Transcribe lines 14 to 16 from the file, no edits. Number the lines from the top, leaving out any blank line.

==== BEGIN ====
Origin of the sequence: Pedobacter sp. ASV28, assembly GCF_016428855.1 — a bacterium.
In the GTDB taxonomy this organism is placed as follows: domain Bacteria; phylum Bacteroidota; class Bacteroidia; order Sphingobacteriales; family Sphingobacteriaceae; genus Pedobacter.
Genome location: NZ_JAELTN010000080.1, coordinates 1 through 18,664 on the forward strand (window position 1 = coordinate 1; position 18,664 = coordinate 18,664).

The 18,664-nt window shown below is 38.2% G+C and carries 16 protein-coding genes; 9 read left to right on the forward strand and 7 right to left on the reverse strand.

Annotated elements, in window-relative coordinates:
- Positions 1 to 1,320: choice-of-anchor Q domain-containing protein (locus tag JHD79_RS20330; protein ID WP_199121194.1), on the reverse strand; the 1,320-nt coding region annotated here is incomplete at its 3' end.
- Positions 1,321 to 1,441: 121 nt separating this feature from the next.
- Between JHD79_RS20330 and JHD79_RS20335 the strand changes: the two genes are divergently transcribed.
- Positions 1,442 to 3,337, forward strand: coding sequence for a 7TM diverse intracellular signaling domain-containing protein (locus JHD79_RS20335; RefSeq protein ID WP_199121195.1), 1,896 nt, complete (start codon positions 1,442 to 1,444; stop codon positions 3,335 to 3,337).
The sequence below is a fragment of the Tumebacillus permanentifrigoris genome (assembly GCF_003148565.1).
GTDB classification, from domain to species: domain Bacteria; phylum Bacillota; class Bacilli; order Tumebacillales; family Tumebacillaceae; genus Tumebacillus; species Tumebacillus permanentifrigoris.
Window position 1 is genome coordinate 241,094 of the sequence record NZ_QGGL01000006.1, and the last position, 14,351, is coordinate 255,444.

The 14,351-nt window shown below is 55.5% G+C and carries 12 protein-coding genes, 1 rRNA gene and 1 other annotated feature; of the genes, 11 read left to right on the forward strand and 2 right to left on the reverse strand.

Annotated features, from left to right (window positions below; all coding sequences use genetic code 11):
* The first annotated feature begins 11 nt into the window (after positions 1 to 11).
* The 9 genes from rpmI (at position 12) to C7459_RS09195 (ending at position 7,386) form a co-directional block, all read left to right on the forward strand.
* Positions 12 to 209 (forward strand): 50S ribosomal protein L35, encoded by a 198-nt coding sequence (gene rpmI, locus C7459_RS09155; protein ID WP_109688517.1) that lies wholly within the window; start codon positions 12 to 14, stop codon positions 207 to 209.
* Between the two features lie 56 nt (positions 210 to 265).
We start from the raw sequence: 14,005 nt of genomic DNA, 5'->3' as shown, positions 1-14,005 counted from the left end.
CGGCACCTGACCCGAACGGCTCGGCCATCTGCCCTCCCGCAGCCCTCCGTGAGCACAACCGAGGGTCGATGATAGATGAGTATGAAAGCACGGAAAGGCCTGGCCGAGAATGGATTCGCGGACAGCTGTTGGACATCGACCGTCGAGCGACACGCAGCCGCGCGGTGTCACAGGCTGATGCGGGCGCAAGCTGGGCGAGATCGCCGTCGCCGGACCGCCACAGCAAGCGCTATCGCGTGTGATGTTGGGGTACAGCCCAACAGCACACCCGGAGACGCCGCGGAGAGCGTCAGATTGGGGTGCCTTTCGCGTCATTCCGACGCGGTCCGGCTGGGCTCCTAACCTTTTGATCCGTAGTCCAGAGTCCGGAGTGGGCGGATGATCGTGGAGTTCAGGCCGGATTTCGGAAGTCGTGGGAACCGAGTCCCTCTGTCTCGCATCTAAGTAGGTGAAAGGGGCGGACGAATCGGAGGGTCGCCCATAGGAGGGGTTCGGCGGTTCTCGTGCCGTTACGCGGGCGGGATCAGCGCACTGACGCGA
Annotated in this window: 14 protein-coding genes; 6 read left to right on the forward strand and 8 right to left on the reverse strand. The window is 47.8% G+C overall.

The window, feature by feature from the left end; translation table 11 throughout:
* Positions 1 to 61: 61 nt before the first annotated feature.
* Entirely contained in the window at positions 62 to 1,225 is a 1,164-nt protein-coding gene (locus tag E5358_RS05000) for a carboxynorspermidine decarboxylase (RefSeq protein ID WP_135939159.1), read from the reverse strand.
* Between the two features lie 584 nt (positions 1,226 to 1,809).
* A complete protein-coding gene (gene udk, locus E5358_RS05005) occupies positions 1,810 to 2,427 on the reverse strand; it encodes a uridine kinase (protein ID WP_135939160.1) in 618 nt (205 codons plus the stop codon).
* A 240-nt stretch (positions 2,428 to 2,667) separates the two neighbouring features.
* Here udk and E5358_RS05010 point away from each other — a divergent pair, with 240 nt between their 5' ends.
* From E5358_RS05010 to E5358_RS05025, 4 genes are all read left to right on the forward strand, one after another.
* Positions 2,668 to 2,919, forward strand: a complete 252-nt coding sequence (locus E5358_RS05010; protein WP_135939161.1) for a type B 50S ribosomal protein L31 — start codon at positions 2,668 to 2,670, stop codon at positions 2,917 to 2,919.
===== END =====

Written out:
Annotated features, from left to right (window positions below; all coding sequences use genetic code 11):
* The first annotated feature begins 11 nt into the window (after positions 1 to 11).
* The 9 genes from rpmI (at position 12) to C7459_RS09195 (ending at position 7,386) form a co-directional block, all read left to right on the forward strand.